ByJaniera Eldridge, writer at
Horror based writer and all around twisted entertainment lover! Twitter: @janieraeldridge Blogger @
Janiera Eldridge

As a horror fan and also an African-American woman, I've been thinking lately about the lack of diversity in the world of horror and thriller movies. With television making so much progress as far as diversity, it made me wonder why Hollywood is so slow to follow suit. Then, in one day, I saw a trailer for three films (two thrillers and one horror) and it made me wonder if horror and thriller films are on their way to becoming more diverse. While the three trailers may seem like an instant "yes," the answer is not nearly that simple.

Hope For A More Diverse Future

I'm confident that just like television, the world of horror and thriller cinema will grow more diverse. The lack of diversity in horror movies were so bad at one time that there was running joke that anytime a black man or woman was seen in a horror film, you knew they would die first. Black people always were the first to die in horror movies. Although it become a joke in the black community, it also was turn off to the African-American community that actually loved horror films. It was not until the late '90s — in horror films like Deep Blue Sea — where a black man could be the hero and live throughout the entire film.

Last year, there were two thrillers released at the box office with an all African-American cast. This year there are at least three horror/thriller films that feature black stars. This is encouraging for the fight of diversity because in years past there were zero horror/ thriller films featuring people of color, so we are definitely moving in the right direction.

Change Is Moving Too Slowly

Just because we have three diverse horror/thrillers released in one year does not mean we've won the fight for diversity just yet. With TV producing dozens and dozens of top-rated television shows for the last couple of years now, three movies just isn't cutting it. It took a while for TV to wake up and see that shows with diverse casts did just as well as shows with all white-casts, but once they did, they started producing shows at rocket speed.

Hollywood is moving way too slow when it comes to diversification. Ethnic people love horror/thrillers, we just want to see more people that look like us on the big screen!

Ethnic Horror/Thriller Films DO Rank No. 1 At The Box Office

I can see some readers questioning this article by asking, "Well do these ethnic movies actually do well?" Actually, they do amazingly well! Last year, No Good Deed and The Perfect Guy both debuted at No. 1 in the box office. This proves black audiences do go to the movies to support black films and I'm sure white audiences went to see these movie too. I've been seeing the upcoming thriller Kidnapped starring Halle Berry all over my timeline. Ever since her role in the intense thriller The Call, audiences have been looking forward to seeing actress Halle Berry in such an intense roll again.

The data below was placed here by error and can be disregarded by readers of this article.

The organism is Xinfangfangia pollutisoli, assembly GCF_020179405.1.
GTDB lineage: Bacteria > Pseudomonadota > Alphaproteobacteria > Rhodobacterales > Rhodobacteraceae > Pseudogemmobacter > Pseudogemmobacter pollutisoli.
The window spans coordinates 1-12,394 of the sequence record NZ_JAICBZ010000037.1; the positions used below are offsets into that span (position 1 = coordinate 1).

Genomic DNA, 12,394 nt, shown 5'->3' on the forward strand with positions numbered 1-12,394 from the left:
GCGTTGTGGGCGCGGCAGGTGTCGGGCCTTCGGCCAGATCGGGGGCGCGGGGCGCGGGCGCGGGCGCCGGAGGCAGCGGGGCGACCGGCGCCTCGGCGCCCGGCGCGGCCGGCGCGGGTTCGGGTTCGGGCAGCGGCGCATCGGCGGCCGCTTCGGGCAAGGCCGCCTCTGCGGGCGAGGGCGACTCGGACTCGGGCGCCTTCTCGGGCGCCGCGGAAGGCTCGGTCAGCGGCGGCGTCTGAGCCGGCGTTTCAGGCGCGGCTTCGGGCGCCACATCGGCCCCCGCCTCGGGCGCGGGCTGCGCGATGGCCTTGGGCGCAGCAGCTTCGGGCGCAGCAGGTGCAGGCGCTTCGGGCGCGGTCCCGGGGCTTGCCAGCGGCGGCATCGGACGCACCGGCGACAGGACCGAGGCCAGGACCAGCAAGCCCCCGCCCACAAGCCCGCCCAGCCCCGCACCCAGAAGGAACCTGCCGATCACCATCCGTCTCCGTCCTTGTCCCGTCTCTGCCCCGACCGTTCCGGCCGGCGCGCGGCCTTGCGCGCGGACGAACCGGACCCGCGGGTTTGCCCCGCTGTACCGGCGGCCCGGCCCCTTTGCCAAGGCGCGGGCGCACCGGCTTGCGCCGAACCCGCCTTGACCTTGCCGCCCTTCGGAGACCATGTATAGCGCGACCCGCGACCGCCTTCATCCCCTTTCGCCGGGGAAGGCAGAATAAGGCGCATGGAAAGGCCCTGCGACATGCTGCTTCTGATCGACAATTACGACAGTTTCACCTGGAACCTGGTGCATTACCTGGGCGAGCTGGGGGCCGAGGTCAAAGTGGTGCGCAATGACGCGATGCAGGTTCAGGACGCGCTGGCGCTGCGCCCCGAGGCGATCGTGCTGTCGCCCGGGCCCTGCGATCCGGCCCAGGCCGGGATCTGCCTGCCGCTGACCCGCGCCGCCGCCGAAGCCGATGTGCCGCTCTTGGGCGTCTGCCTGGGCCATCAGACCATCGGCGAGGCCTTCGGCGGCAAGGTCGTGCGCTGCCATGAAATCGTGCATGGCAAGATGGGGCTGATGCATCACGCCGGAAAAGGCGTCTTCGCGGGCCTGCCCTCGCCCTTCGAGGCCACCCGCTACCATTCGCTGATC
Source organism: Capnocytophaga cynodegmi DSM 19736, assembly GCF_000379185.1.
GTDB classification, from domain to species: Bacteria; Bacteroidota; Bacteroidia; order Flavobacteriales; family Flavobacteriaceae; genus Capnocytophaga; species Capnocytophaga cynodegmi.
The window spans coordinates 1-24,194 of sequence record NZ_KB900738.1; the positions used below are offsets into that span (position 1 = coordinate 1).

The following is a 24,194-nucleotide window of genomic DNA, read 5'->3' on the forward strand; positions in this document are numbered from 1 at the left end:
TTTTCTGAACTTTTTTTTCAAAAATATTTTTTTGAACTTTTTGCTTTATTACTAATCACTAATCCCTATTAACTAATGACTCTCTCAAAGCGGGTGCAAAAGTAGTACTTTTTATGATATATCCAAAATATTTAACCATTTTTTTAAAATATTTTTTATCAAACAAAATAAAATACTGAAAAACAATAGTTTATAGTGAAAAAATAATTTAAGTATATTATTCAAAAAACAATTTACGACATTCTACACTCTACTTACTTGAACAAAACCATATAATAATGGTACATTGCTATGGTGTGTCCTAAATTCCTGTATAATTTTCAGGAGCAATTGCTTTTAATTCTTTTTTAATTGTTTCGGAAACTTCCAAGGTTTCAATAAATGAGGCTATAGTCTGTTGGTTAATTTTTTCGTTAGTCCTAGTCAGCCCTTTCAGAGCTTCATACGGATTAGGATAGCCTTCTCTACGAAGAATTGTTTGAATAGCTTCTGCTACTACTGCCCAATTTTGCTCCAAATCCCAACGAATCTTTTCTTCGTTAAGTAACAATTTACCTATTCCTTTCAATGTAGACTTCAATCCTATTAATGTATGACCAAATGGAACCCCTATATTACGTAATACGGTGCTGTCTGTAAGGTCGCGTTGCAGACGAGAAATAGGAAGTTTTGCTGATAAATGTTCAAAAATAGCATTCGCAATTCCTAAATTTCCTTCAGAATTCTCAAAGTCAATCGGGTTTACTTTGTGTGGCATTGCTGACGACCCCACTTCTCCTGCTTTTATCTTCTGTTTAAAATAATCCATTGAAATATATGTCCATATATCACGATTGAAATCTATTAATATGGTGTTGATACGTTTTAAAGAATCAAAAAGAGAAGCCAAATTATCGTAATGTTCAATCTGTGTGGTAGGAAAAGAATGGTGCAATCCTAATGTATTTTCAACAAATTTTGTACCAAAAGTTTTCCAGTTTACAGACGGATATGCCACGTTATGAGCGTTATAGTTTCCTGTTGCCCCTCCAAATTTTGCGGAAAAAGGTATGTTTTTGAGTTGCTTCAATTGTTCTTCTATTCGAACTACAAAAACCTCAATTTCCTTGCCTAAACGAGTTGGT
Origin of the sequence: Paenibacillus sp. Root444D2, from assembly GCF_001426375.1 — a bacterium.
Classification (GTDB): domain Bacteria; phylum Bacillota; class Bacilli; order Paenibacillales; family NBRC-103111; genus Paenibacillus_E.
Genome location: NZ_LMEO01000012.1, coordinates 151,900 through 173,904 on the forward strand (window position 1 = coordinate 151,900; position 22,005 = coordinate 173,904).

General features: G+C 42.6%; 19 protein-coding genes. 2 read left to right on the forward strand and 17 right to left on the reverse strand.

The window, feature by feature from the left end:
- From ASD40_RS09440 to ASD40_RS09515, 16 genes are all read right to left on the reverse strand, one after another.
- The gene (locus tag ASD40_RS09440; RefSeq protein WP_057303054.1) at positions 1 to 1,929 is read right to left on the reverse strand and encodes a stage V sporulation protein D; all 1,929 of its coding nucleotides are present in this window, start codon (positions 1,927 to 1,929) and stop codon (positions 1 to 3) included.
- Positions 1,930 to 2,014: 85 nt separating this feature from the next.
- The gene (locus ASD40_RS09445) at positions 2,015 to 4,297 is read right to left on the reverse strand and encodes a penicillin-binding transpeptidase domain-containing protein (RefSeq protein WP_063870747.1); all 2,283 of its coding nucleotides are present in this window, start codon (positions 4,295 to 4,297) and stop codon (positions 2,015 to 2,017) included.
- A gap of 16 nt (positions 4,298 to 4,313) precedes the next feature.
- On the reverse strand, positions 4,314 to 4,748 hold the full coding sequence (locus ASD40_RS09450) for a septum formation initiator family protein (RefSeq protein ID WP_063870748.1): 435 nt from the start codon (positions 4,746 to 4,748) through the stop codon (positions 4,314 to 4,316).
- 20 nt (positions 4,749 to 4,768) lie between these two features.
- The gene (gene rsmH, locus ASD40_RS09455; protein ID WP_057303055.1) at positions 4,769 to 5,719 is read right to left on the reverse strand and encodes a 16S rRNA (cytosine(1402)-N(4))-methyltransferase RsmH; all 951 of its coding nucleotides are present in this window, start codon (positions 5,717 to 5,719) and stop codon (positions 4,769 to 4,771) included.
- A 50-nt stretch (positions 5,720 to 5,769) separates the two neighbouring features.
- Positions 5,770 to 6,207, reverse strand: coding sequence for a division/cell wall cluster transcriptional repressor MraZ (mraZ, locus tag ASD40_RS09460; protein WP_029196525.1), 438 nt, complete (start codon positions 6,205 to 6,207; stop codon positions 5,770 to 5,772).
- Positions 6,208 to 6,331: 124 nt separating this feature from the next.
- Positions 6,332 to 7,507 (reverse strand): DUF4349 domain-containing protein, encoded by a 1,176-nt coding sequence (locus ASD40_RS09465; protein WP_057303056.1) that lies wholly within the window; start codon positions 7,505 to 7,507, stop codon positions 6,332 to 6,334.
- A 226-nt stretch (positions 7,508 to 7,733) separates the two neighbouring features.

Another film whose trailer recently dropped was When The Bough Breaks, starring popular actors Morris Chestnut and Regina Hall. It appears to be a slightly erotic thriller featuring an all-black cast.

The trailer that caught my eye the most was Cell starring Samuel L. Jackson, it's an adaption of a horror book written by Stephen King. It looks extremely scary and although the reviews are mixed, I'm hopeful it will be a decent horror film. This is the only film out of the three that will get a limited release followed by a DVD one. The other two films will be opening in theaters nation wide.

So yes, the world of horror and thrillers is slowly becoming more diverse, but it could be a lot better. I'm not only saying that black actors deserve screen time, but Latinos, Asians, Native Americans and many other ethnic groups deserve representation as well.

The solution to the diversification problem is simple: Hire more ethnic actors, producers, writers and directors to make more ethnic films and audiences will pay to go see it! Cinema is much like the real world — it's nothing without the electric feel of diversification.


Which of these films are you most excited to see?


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